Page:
2

Spreadsheets are useful up to a point but they are unmanageable for large amounts of rich content. I've been using GatherContent recently. I've not yet used it on a multi-language project but I imagine you could either create a site structure for each language version or include a field to collect each language on each page (e.g. each product page would have ...


2

Ordering this content by when it was last edited or updated seems like a rather confusing approach, especially given that users bring a typical news streams and calendar timelines paradigm with them. If not confusing to the user, this would be rather frustrating and require users to learn a different approach to your timeline only. I tried to come up with ...


2

sounds like you already have 3 stand-in groups of users. Students, Professors, Parents. See if you can use what data you have from your 21 "personas" to create 3 proper ones. With an existing site, there ought to be analytics. Dig through that to see if there's common paths / pages that people visit to see if you can discern what are some of the common ...


2

If you are creating your site using WordPress, then the use of categories and/or tags may be of some help as it will allow you to filter your previous published posts via the category/tag. You would then be able to see that you have 5 post on one specific topic. This would not prevent you from writing a duplicate article, but it would allow you to check the ...


1

Look for usage data. With an existing site there should hopefully be log files sitting around, or analytics set up. With those you should be able to put usage numbers next alongside whatever site audit you do. Hopefully in association with whatever conversion/action metrics the client cares about (remember - low volume access doesn't necessarily mean low ...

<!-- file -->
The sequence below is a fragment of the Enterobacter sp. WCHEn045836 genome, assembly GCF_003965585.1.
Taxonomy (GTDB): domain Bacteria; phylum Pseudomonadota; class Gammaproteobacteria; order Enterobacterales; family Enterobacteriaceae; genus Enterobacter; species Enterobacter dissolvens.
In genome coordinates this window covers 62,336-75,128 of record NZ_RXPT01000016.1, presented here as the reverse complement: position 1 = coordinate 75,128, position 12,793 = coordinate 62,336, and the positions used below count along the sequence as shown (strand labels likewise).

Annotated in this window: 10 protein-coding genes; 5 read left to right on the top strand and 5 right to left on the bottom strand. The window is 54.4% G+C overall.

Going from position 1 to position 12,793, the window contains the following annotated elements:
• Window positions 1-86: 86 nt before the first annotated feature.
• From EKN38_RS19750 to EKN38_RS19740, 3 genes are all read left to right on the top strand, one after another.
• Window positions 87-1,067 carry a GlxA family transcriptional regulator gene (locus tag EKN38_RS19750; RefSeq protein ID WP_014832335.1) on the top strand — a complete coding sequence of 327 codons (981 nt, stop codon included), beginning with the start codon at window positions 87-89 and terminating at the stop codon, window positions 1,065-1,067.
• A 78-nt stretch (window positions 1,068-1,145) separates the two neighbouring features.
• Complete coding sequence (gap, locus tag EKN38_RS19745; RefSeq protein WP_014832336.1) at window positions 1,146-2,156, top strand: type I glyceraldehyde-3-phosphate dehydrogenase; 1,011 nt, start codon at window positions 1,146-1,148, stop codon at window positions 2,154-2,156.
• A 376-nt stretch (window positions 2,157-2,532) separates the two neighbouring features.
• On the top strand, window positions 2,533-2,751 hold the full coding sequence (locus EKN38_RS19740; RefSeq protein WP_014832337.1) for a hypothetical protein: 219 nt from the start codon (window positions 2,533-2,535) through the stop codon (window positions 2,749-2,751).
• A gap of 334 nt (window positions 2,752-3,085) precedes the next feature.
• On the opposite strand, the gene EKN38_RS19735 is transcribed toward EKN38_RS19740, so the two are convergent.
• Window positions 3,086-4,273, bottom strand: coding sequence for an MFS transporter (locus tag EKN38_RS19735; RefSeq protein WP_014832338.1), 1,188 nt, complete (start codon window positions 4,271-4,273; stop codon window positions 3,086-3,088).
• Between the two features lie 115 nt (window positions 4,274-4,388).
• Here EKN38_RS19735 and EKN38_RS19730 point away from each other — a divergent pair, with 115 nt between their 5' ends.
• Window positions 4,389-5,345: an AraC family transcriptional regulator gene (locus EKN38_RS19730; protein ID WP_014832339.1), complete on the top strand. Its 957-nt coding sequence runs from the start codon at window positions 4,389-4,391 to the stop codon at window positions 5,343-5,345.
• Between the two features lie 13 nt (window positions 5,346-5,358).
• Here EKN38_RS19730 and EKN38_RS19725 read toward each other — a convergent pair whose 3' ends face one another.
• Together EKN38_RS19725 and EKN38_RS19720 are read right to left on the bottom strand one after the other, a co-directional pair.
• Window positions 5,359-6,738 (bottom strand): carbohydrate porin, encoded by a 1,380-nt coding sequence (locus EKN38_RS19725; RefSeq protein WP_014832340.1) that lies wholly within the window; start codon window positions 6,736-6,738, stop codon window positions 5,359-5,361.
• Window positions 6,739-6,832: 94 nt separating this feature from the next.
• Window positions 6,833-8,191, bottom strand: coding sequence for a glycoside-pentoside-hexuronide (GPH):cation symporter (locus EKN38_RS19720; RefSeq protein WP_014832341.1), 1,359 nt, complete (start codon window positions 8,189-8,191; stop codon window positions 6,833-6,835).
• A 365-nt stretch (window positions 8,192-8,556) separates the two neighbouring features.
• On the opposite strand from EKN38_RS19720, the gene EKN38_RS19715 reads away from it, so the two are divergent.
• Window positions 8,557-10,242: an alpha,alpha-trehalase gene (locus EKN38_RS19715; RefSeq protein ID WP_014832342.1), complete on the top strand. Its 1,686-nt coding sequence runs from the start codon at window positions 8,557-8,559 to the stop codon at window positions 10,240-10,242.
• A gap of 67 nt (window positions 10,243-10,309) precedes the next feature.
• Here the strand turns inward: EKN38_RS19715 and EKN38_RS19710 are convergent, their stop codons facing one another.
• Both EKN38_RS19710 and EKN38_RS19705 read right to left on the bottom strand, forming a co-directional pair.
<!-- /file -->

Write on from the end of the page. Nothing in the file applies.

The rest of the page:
1

I, personally, would remove pre-filled altogether, as it isn't really necessary to know that the form is partially filled out for you. That's kind of obvious when you click the link and see it filled out. In your example, there doesn't seem to be much data that's filled out for you anyway. I could see the benefit of wanting to say something if most of the ...


1

The solution depends on the organization and how it creates and manages its content. Ultimately, there are a few ingredients needed in order to track and manage content responsibly: All content should be stored in some kind of data format, preferably a database. This allows you to run quick / easy analytics on all content at once. Content creation should ...


1